'People [have] come back to the Bloc … they support us with volunteers, they support us with their money, so everything is on track,' says Bloc MP Rhéal Fortin.
All 10 incumbent Bloc Québécois MPs will be running for re-election in 2019, and the party has 38 candidates nominated to date. A number of Bloc MPs pictured on September 2018 speaking on the Hill, from left to right: Marilène Gill, then-interim leader Mario Beaulieu, Louis Plamondon, Simon Marcil, Xavier Barsalou-Duval, and Monique Pauzé. The Hill Times photograph by Andrew Meade
The federal battleground in Quebec is shifting, with a renewed Bloc Québécois shaping up to be real competition, and a factor other parties can’t afford to overlook, say experts.
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'Our relationship with police has been one of violence, from the colonial nature of everything that has happened in Canada,' says Judith Sayers, president of the Nuu-chah-nulth Tribal Council in Port Alberni, B.C.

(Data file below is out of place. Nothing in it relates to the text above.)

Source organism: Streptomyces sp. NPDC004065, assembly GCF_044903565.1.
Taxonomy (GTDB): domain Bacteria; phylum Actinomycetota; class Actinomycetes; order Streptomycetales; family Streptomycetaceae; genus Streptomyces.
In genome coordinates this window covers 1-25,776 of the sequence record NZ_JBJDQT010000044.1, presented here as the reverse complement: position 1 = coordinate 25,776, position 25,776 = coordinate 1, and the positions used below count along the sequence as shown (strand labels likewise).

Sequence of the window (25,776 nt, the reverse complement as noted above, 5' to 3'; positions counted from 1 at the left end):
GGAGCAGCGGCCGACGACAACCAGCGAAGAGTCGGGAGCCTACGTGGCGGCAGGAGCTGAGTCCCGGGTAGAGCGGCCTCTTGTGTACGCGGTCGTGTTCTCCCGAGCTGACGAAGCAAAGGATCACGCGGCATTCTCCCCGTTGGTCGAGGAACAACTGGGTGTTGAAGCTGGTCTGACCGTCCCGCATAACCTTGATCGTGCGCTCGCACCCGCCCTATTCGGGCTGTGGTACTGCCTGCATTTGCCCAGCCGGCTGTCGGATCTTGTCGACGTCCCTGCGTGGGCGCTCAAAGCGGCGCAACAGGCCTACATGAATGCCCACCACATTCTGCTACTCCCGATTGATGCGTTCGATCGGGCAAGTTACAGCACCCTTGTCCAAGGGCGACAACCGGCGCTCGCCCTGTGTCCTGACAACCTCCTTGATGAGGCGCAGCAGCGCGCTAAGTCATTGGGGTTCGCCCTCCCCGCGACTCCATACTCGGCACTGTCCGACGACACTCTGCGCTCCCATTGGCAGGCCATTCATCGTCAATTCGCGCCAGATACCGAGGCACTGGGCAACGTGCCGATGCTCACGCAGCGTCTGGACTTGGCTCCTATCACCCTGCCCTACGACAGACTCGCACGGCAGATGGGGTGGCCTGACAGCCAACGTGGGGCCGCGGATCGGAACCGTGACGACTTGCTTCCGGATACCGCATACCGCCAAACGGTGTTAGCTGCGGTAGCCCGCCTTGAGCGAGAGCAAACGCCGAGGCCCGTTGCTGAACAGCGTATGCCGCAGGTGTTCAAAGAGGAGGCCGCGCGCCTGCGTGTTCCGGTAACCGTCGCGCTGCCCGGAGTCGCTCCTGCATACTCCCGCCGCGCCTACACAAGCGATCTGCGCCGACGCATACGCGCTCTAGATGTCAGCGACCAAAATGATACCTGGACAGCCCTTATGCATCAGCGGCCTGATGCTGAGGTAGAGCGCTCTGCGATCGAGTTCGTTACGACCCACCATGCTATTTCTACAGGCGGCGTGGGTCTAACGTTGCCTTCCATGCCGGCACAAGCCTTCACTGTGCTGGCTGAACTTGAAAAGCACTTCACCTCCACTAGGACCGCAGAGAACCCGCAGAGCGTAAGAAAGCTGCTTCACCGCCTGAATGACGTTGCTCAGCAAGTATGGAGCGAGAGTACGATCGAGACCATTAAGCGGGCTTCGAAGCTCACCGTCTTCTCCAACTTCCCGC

'I get we're in a pandemic, and I'm very supportive of using the technology, but until I know that it respects the basic rights and has the highest standards, I can't see that it's going to work,' said MP Charlie Angus.
'At least at this stage, it's better to work the backrooms, work the players that have some influence with the White House, and try to ensure that such a threat doesn't become a reality,' says Canada-U.S. group co-chair.
'We do not celebrate the existence of this country in the same way other people do, because we think that the existence of this country came at a price to our ancestors and to us,' says Senator Murray Sinclair.
'Peter MacKay has a proven track record of uniting Conservatives, and that's precisely what he's doing in the leadership campaign. And that's what he'll do if he's elected as leader,' says Conservative MP Michael Cooper.